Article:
10. Thats the exact reason I will go and leave Germany and move to the USA (if I will be allowed to :D ) because I want my taxes rather be spend for security than for bullshit social equalizing of damn lazy people…

    1. When you get here if you happen to be in the Cincinnati Ohio area I’ll happily take you to shoot some real guns (no rail guns yet sadly! lol). If your going to move here you might as well dive right in! LOL

      As for the navy rail guns being cooler then artillery fired nuclear weapons, I totally disagree. Just because we developed them 50 years ago doesn’t make them any less amazing! Nuclear weapons are an easy scapegoat for the anti-war crowd but the reality is they are the primary reason we haven’t already had WWIII.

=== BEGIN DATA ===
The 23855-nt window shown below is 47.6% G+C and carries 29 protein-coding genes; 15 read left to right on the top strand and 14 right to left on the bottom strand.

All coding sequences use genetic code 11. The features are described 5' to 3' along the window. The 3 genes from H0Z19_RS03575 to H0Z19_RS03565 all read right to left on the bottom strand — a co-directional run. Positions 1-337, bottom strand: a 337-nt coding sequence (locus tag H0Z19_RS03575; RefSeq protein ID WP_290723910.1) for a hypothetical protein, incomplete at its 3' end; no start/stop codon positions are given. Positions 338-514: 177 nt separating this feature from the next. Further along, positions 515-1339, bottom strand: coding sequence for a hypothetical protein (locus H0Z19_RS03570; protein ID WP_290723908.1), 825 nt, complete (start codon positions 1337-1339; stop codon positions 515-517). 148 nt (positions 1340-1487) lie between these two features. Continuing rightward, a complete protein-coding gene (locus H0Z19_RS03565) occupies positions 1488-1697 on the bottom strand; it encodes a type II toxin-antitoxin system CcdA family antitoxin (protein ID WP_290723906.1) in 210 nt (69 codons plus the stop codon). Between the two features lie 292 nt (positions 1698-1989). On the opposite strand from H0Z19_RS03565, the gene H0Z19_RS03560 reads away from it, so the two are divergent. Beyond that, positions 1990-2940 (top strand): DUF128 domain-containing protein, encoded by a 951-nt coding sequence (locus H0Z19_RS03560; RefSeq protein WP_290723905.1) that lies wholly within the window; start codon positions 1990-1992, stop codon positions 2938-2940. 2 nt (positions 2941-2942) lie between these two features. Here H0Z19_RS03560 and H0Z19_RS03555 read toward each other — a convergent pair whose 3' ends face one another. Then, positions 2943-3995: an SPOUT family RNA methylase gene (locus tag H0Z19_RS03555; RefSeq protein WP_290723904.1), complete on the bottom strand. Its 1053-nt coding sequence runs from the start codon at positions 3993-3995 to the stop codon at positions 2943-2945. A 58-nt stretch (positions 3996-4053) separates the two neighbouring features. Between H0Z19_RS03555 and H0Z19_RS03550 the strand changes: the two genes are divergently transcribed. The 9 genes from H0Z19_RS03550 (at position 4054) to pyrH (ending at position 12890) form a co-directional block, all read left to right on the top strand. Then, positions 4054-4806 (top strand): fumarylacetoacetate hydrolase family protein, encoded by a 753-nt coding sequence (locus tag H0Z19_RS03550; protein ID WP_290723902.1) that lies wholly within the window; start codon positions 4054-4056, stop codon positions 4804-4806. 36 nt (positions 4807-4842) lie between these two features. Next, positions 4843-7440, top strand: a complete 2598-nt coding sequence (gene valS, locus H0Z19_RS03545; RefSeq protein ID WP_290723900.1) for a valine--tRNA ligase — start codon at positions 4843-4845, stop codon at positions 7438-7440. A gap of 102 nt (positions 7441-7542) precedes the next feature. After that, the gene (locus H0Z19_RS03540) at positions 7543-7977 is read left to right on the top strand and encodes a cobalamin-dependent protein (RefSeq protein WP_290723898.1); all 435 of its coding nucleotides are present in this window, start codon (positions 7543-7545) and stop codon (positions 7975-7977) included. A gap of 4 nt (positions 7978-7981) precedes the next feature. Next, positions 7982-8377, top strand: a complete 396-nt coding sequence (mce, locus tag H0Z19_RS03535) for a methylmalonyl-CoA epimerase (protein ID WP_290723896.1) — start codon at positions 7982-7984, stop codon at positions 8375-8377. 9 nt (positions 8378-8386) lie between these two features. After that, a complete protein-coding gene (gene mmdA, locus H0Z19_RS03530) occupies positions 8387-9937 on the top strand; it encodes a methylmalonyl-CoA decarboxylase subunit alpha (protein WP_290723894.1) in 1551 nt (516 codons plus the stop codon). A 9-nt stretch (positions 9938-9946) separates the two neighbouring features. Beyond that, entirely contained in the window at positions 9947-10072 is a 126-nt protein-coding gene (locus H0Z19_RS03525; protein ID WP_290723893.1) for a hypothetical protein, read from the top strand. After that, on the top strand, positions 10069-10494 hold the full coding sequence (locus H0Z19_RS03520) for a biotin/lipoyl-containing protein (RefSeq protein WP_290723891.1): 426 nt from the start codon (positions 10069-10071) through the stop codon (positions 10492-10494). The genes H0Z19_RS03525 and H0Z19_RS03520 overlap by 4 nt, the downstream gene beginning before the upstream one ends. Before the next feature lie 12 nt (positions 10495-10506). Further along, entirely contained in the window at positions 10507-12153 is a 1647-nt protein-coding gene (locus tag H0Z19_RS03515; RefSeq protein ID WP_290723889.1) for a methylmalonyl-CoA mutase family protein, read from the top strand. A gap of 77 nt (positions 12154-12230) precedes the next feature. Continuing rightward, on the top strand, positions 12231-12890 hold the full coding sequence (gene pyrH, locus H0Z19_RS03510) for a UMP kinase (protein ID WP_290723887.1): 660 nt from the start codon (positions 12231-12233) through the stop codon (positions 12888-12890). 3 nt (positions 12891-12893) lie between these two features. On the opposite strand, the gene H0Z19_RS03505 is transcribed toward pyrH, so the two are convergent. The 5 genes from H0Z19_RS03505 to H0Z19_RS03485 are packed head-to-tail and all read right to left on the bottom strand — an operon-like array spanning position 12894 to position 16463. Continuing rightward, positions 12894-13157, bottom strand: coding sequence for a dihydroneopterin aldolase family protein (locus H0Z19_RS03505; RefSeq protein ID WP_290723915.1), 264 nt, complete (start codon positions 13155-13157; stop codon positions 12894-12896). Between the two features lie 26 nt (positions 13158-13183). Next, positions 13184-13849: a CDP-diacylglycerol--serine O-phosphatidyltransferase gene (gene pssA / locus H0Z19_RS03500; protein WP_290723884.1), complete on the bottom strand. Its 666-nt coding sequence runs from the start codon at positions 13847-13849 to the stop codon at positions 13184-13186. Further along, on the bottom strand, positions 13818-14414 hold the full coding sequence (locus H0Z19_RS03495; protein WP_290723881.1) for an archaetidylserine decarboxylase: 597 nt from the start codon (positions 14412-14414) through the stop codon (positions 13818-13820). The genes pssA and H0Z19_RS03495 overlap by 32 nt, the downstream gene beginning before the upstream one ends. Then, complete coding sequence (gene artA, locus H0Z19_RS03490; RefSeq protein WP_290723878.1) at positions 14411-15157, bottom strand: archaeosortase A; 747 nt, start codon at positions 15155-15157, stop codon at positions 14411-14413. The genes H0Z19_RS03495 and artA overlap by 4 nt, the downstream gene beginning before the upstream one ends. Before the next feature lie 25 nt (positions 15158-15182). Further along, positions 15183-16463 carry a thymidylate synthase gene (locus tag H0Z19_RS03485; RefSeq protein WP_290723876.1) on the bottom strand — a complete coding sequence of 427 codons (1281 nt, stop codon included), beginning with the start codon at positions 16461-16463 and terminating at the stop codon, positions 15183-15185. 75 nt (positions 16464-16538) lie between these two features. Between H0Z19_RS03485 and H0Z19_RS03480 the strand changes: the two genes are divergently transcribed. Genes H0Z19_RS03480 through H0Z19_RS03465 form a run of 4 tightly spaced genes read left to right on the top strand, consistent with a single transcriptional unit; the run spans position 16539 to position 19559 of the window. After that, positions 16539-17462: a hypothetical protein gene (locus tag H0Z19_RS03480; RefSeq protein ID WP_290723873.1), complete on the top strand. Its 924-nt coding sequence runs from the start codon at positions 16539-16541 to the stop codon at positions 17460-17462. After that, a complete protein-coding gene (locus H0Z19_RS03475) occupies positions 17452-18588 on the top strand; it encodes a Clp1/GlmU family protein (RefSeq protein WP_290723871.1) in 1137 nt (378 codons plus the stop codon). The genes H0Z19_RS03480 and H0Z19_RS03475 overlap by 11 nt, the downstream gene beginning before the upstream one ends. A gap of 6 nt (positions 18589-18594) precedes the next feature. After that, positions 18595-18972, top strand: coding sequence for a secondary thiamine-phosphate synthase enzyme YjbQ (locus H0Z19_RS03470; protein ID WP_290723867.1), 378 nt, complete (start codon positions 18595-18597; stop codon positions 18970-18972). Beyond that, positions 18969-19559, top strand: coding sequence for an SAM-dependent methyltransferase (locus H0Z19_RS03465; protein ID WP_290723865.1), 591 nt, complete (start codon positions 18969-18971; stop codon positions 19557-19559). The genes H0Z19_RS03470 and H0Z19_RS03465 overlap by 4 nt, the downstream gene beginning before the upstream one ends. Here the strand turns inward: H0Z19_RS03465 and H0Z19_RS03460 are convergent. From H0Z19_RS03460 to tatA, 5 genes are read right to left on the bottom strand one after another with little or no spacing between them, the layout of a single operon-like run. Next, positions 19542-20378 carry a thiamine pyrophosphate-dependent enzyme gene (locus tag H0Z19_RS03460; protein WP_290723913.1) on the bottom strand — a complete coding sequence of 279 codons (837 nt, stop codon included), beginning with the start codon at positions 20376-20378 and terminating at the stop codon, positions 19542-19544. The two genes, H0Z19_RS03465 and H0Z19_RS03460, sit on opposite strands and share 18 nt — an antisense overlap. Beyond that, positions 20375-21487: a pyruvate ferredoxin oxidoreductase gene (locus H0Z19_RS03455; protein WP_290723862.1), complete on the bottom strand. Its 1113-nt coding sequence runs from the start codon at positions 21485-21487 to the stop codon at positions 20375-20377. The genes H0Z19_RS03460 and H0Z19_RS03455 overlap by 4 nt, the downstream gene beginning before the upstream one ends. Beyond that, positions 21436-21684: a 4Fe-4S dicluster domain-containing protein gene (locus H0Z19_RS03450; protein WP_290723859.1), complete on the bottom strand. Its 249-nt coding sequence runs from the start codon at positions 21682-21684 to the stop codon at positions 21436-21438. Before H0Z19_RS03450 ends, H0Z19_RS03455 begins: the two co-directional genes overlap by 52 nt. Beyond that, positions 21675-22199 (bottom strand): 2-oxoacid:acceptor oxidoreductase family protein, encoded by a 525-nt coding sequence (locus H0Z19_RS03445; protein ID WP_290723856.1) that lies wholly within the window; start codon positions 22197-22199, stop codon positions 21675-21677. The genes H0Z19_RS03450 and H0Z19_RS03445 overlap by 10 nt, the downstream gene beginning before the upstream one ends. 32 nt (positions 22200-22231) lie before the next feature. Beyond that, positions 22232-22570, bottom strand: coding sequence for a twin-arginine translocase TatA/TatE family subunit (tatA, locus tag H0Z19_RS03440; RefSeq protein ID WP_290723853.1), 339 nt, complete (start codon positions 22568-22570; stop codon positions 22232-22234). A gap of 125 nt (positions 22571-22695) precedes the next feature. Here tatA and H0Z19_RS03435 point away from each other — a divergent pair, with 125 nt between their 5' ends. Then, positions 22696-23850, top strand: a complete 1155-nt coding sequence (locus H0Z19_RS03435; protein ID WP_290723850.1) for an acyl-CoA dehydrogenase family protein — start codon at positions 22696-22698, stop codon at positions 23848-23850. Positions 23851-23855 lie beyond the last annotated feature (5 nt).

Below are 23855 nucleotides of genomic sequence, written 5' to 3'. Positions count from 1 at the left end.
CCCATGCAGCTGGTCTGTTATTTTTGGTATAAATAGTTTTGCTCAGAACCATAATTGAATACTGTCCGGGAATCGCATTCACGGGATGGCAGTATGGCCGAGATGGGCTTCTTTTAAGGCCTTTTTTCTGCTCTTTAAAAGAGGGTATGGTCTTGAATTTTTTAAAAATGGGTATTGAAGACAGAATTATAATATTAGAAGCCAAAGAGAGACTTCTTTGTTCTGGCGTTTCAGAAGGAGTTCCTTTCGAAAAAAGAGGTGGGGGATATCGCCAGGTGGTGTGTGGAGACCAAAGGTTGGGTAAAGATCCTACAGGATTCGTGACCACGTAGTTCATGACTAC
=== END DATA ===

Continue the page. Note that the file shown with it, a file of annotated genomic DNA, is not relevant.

That said I tend to agree we should spend less money “projecting power” and more money on space exploration and exploitation, and more money on nuclear research (power, waste reduction, etc). Military R&D is fine and good, we get lots of useful trickle down from military R&D spending. We also get some trickle down from overall military spending (the military buying some outrageously expensive new tech has inadvertently pushed the costs down to the point that the tech then becomes profitable commercially though I can’t remember any specifics at the moment.. its late).

      TLDR; we could afford to shave a few billion off the top of military spending without putting the country at any risk.